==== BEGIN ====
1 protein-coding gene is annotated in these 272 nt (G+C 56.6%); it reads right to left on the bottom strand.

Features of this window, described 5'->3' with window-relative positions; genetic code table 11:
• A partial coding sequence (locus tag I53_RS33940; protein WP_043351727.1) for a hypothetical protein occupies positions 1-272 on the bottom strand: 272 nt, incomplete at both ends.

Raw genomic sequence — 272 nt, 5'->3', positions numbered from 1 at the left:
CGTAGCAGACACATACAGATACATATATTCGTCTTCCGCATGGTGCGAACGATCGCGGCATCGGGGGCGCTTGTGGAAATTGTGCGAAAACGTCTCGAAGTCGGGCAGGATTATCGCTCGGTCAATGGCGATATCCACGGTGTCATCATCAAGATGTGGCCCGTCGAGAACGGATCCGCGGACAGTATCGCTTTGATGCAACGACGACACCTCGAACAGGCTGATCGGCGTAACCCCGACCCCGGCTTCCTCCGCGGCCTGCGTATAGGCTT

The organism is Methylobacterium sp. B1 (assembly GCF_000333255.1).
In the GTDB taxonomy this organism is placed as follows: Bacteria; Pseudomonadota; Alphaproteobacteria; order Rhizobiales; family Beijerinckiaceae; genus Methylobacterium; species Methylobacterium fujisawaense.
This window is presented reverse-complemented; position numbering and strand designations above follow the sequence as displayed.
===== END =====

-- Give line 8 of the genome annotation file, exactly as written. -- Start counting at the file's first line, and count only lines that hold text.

This window is presented reverse-complemented; position numbering and strand designations above follow the sequence as displayed.